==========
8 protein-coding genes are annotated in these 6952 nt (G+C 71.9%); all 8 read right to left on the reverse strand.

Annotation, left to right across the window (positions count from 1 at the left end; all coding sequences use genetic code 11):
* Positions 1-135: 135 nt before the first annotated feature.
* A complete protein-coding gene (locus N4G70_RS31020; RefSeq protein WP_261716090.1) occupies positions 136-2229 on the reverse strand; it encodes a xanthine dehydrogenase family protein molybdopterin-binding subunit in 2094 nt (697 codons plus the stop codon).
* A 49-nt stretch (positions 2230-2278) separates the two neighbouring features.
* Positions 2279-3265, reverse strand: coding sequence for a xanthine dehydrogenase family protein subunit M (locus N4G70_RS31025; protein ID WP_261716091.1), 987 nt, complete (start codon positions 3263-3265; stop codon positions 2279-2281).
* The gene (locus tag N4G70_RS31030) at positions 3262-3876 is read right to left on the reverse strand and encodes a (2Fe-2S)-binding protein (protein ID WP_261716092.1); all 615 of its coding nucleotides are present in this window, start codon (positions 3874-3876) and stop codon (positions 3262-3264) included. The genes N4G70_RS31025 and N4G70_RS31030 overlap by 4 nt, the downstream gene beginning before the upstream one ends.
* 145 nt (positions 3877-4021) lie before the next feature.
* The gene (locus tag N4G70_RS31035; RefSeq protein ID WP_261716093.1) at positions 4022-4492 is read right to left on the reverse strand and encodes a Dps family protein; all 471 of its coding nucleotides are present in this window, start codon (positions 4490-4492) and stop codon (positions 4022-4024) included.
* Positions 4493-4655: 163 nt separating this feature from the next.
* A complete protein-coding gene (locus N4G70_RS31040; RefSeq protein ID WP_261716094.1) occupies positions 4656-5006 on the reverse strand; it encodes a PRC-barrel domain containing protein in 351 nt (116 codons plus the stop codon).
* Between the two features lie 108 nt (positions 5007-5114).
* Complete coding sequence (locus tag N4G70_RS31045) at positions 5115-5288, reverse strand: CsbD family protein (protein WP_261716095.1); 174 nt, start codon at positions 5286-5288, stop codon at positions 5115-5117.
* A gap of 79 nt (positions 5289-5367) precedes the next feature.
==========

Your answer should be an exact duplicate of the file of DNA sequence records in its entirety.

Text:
8 protein-coding genes are annotated in these 6952 nt (G+C 71.9%); all 8 read right to left on the reverse strand.

Annotation, left to right across the window (positions count from 1 at the left end; all coding sequences use genetic code 11):
* Positions 1-135: 135 nt before the first annotated feature.
* A complete protein-coding gene (locus N4G70_RS31020; RefSeq protein WP_261716090.1) occupies positions 136-2229 on the reverse strand; it encodes a xanthine dehydrogenase family protein molybdopterin-binding subunit in 2094 nt (697 codons plus the stop codon).
* A 49-nt stretch (positions 2230-2278) separates the two neighbouring features.
* Positions 2279-3265, reverse strand: coding sequence for a xanthine dehydrogenase family protein subunit M (locus N4G70_RS31025; protein ID WP_261716091.1), 987 nt, complete (start codon positions 3263-3265; stop codon positions 2279-2281).
* The gene (locus tag N4G70_RS31030) at positions 3262-3876 is read right to left on the reverse strand and encodes a (2Fe-2S)-binding protein (protein ID WP_261716092.1); all 615 of its coding nucleotides are present in this window, start codon (positions 3874-3876) and stop codon (positions 3262-3264) included. The genes N4G70_RS31025 and N4G70_RS31030 overlap by 4 nt, the downstream gene beginning before the upstream one ends.
* 145 nt (positions 3877-4021) lie before the next feature.
* The gene (locus tag N4G70_RS31035; RefSeq protein ID WP_261716093.1) at positions 4022-4492 is read right to left on the reverse strand and encodes a Dps family protein; all 471 of its coding nucleotides are present in this window, start codon (positions 4490-4492) and stop codon (positions 4022-4024) included.
* Positions 4493-4655: 163 nt separating this feature from the next.
* A complete protein-coding gene (locus N4G70_RS31040; RefSeq protein ID WP_261716094.1) occupies positions 4656-5006 on the reverse strand; it encodes a PRC-barrel domain containing protein in 351 nt (116 codons plus the stop codon).
* Between the two features lie 108 nt (positions 5007-5114).
* Complete coding sequence (locus tag N4G70_RS31045) at positions 5115-5288, reverse strand: CsbD family protein (protein WP_261716095.1); 174 nt, start codon at positions 5286-5288, stop codon at positions 5115-5117.
* A gap of 79 nt (positions 5289-5367) precedes the next feature.